Course details

A Levels ABB Other entry requirements
UCAS code R2T2
Duration 4 years
Fee Look up fee
Related subjects Germanic Studies Japanese Studies East Asian Studies

Any questions?

Admissions Tutor
Department of Germanic Studies
Telephone +44 (0)114 222 4396
Email slc-admissions@sheffield.ac.uk
Website sheffield.ac.uk/german/undergraduates

Department of Germanic Studies

97% overall satisfaction
National Student Survey 2016

Course description

The course combines intensive language training with rigorous academic study.

We teach in German on several of our modules, which cover literature, culture, history, philosophy, politics, language theory and usage in German-speaking countries. Specialist options include Dutch and Luxembourgish.

About a third of your time each year is devoted to learning Japanese. We teach the language from scratch, covering basic speaking, reading, writing and listening.

In the first year you'll begin advanced practice in spoken and written German. You will also study contemporary German society and its history; and phases of German literature.

In the second year your language training moves up a gear. Option modules include topics from linguistics, literature, society and politics, history, philosophy and film studies.

You'll spend your third year in Germany or another Germanic country.

Your language training continues in the final year. Major options include German thought, modern and pre-modern literature, politics, linguistics, Dutch and Luxembourgish.

Modules: what you study and when

About dual honours and major/minor degrees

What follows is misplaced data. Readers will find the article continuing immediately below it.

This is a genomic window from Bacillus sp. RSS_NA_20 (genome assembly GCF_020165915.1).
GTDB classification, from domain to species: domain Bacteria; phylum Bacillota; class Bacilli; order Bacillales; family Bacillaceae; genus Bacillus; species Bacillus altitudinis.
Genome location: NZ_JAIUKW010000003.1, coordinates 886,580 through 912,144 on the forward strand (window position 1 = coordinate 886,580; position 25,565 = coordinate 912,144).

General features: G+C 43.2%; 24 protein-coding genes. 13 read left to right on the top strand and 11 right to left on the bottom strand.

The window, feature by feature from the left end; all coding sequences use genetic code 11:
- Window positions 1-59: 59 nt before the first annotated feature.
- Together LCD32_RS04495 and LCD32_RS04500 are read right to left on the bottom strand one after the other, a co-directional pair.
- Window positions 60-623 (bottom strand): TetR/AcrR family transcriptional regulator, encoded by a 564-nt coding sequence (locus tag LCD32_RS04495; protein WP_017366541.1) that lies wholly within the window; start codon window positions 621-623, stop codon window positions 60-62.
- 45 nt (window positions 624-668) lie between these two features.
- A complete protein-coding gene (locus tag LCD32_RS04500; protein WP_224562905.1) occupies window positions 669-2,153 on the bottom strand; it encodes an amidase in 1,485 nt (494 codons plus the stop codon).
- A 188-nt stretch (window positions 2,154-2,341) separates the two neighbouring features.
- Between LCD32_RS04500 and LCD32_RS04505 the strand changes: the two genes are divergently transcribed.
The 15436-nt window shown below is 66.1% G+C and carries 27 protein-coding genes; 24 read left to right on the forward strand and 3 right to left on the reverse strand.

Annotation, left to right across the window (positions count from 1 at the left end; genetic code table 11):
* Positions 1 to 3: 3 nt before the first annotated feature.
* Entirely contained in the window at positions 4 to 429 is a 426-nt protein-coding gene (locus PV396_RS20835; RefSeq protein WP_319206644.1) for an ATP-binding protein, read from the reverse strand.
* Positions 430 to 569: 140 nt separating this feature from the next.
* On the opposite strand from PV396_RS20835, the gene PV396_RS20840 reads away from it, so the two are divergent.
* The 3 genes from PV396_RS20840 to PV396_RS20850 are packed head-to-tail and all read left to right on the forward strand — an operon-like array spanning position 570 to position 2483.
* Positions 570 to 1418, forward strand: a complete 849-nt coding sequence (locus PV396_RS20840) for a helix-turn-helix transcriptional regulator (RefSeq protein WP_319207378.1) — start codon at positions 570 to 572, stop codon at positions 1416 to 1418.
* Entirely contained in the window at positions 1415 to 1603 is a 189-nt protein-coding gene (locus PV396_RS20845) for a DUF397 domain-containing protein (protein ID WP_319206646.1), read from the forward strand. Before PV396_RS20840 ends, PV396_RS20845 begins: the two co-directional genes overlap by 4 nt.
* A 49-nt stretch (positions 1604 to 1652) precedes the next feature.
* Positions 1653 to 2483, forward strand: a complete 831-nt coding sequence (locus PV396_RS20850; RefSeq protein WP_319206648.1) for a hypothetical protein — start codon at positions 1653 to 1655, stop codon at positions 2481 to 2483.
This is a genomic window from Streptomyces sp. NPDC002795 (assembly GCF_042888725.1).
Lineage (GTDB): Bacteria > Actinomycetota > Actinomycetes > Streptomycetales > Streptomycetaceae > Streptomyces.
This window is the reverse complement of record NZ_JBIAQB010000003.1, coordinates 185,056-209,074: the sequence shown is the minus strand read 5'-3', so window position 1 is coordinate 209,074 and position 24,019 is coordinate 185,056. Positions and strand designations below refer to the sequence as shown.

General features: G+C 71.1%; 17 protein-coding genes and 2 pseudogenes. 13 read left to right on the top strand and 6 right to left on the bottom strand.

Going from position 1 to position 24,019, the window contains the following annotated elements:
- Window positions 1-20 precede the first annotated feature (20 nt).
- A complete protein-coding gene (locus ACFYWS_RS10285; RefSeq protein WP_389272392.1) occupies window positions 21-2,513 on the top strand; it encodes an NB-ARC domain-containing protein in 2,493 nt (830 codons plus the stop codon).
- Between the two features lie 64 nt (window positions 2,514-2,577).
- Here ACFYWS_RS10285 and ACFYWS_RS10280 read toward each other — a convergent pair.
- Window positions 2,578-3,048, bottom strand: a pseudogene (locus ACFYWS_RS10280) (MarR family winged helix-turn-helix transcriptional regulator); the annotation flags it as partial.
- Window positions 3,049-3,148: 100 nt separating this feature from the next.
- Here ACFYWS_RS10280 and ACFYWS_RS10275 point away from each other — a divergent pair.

Financial help from the University - bursaries

If you're a UK student, you could be entitled to a University bursary. A bursary is the same as a grant - you don't have to pay it back.

How our bursary scheme works

Entry requirements

Qualification Grades
A Levels ABB typically including a modern foreign language*
A Levels + Extended Project Qualification BBB typically including a modern foreign language* + B. The Extended Project should be in a relevant subject.
International Baccalaureate 33, typically with 6 in Higher Level in a modern foreign language*
BTEC DDD + typically an appropriate modern foreign language qualification*
Cambridge Pre-U D3 M2 M2 typically including a modern foreign language*
Scottish Highers + 1 Advanced Higher AABBB+B typically including a modern foreign language*
Welsh Baccalaureate + 2 A Levels B+AB typically including a modern foreign language*
Access to HE Access to HE Diploma in a relevant subject: 60 credits overall with Distinctions in 30 Level 3 credits, plus Merits in 15 Level 3 credits. Evidence of language ability is also required
Access to HE Entry requirements for mature students
Other qualifications Other UK qualifications
Other EU/international qualifications
Other requirements
  • No prior knowledge of Japanese required (up to GCSE Japanese acceptable)
  • *If you are not studying a modern foreign language, the department will consider other evidence of aptitude for language learning (such as a languages GCSE or, for non-native speakers of English, an English language qualification).
  • International students need an overall IELTS grade of 7.0 with a minimum of 6.5 in each component, or an equivalent English language qualification